The Parkinsonian syndrome has long held the interest of psychologists, psychiatrists, and other behavioral investigators. Lately, the field of cerebral monoamines has received increased attention; first with the serotonin hypothesis of Brodie, then the noradrenaline hypothesis of Schildrant, in relation to neuron function, is receiving particular attention. (67). Dopamine is postulated to be the key neurotransmitter responsible for the origin of human intelligence (67). Dopamine, the direct precursor for noradrenaline, has a specific distribution pattern within the brain (Figure 9.3). It is concentrated mainly in the striatum and substantia nigra. It is deficient in patients with Parkinson's diseases (PD). l-DOPA has been studied as a treatment for neurological disorders such as Parkinson's disease (68,69).
Parkinson's disease is a common neurological disorder, affecting 1% of the people over the age of 60 years; it is a disease with the signs of rigidity, resting tremor, postural instability, which is due to underproduction of the neurotransmitter dopamine (DA) (70). One of the factors leading to PD is the marked loss of melanized nigrostriatal dopamine neurons, one of the principal components responsible for the normal control of movement. Signs of PD do not appear until a large majority of the nigrostriatal DA neurons have been damaged. Another factor that may mitigate the loss of nigrostriatal DA neurons in PD is a reduced rate of DA activation (71). Also, mitochondrial swelling was noticed as a result of low concentrations of DA, causing a mitochondrial damage triggering neurodegenerative process and PD (72). DA receptors are expressed not only in the central nervous system (CNS), but also in several peripheral tissues including arteries, heart, thymus, and peripheral blood lymphocytes (73). Unconjugated DA represents only 20-40% of the total DA excreted in human urine, with the remainder being mainly excreted in the form of phenolic sulfate (74). It has been suggested that a low level of DA excretion is associated with hypokinesia and normal or excess rate of excretion with hyperkinesia and associated renal dysfunction (74). Overproduction of this catecholamine appears to be associated with the psychological disorder schizophrenia (68).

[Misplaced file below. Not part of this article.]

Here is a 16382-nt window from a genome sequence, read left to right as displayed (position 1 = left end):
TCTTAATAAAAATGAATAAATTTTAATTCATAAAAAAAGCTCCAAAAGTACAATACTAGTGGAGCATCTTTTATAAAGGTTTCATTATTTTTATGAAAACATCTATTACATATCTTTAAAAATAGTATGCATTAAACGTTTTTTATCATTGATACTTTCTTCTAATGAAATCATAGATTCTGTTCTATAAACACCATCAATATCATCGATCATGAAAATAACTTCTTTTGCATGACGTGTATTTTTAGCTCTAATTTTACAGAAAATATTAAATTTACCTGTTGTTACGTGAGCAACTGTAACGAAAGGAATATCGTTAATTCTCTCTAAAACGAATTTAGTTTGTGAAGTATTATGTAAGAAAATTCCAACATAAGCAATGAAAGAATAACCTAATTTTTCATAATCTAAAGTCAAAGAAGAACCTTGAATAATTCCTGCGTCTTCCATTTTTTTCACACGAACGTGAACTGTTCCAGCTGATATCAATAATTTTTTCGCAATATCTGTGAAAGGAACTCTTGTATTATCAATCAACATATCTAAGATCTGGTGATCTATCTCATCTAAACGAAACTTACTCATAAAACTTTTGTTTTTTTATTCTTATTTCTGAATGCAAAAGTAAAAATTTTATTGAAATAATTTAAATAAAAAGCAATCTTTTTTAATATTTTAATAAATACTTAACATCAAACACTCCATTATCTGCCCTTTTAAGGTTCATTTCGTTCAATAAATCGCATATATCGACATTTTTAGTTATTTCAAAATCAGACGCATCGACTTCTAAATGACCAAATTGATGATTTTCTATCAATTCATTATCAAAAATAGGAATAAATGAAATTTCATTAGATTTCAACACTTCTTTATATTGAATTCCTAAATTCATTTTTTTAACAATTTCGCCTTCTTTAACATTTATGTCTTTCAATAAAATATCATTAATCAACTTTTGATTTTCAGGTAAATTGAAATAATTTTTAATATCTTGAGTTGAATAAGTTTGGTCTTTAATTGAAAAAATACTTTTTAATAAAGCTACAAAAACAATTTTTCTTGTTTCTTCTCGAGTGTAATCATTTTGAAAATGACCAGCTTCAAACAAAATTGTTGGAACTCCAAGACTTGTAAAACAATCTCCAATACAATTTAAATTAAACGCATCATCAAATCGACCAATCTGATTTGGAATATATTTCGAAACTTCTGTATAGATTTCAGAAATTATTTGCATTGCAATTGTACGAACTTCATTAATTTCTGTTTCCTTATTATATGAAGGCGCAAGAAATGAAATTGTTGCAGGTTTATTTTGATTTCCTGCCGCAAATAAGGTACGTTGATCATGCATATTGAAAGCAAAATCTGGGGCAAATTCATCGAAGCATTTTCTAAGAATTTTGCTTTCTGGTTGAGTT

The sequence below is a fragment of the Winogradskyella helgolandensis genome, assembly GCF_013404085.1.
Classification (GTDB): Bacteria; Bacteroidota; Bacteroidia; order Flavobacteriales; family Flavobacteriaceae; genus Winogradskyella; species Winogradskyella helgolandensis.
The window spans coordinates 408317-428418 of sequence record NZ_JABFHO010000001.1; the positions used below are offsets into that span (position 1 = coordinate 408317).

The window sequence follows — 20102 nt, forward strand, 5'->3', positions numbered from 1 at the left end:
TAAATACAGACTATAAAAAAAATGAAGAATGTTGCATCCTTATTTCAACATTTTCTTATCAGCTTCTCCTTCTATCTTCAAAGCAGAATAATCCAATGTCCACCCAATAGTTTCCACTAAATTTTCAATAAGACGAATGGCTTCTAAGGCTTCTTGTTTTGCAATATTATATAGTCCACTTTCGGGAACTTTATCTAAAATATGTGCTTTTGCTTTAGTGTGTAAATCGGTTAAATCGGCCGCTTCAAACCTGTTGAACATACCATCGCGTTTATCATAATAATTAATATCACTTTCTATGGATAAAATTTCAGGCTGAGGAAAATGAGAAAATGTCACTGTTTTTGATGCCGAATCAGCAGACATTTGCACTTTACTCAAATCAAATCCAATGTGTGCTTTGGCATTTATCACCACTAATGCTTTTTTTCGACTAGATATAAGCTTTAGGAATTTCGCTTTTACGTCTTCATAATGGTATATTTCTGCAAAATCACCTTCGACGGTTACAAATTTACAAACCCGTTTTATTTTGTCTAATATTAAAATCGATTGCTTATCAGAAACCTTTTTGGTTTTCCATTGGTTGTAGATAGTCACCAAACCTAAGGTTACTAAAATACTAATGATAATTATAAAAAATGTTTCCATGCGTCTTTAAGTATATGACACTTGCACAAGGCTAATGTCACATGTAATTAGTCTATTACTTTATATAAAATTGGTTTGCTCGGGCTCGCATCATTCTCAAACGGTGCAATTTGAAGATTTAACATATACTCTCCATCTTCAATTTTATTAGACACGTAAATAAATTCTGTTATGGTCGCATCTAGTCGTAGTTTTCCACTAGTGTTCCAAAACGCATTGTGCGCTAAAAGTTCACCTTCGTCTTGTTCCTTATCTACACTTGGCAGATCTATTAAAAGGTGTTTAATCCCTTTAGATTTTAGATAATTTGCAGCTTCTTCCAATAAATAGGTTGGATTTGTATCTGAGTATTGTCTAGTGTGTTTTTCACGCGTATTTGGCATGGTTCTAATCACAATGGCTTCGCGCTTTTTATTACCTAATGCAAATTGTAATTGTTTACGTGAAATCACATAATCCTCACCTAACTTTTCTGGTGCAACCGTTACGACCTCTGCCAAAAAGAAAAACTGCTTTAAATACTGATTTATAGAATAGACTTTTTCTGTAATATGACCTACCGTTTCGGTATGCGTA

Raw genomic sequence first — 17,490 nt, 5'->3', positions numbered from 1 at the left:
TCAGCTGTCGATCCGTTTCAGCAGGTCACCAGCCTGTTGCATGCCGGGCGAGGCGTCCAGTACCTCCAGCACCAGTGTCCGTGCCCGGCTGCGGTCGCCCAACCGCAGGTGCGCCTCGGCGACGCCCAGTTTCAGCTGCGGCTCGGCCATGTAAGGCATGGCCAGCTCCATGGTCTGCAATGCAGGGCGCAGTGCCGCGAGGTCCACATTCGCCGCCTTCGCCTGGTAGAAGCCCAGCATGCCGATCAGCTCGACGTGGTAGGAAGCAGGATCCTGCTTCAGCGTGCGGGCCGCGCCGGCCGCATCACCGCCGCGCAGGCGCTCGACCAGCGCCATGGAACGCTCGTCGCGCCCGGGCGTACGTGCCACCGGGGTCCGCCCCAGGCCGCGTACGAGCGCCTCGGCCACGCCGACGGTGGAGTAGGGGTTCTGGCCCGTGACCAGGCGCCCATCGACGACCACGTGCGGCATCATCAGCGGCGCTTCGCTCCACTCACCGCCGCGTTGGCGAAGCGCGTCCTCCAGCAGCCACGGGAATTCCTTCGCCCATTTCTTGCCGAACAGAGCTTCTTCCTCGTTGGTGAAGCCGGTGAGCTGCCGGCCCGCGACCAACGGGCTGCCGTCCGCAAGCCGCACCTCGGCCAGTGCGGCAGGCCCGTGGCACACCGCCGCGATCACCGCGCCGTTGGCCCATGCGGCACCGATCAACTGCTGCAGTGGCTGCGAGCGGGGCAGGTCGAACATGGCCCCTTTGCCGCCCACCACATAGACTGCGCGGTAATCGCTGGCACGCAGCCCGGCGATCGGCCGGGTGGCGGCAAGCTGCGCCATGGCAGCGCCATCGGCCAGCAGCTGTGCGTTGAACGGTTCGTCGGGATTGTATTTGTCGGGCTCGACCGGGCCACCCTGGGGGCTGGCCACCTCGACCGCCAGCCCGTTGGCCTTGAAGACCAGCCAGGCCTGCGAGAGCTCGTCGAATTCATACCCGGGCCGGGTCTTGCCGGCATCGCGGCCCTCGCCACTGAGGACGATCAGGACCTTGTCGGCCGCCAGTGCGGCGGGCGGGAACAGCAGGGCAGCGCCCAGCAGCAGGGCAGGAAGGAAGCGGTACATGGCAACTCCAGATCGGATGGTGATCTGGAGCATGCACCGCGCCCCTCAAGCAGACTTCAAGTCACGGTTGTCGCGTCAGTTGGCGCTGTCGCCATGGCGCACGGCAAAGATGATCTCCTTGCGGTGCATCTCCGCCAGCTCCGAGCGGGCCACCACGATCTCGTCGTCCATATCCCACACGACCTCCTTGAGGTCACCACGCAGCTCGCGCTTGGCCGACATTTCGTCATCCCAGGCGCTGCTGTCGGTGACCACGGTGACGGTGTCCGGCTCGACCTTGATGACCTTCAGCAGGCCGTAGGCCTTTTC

Introduction of l-DOPA has improved the clinical status of patients with Parkinson's disease (75). Levodopa (l-DOPA — synonym: levo-dihydroxyphenylalanine) therapy in Parkinson's disease was initiated after the suggestion of the role of dopamine in the neuronal system (71,76-81). Dopamine is also known to have a role in renal function, through its action on renal dopaminergic receptors and improved concentration of intrarenal area is dependent on l-DOPA availability (82). The biosynthesis dopamine is considered to start from tyrosine. obtained from dietary sources (82) (Figure 9.3). Blood borne tyrosine is taken into the brain to effect the functioning of dopaminergic neurons. When tyrosine has entered the neurons, l-DOPA (dihydoxyphenylalanine) is made using the cytsolic enzyme tyrosine hydroxylase (71). Subsequently, another cytosolic enzyme aromatic amino acid decarboxylase converts l-DOPA to dopamine (71). In the neurons, striatum is one of the main components of basal ganglia that are responsible for normal control of movement and role of dopamine is essential for this action (71). In Parkinson's disease, the importance of dopamine for striatum is clear due to the motor abnormalities seen in patients, which is characterized by a marked loss of melanized nigrostriatal dopamine neurons (71). Dopamine release in the striatum modulates activity in direct and indirect circuits, which are important for voluntary control of movement (71). Signs of Parkinson's
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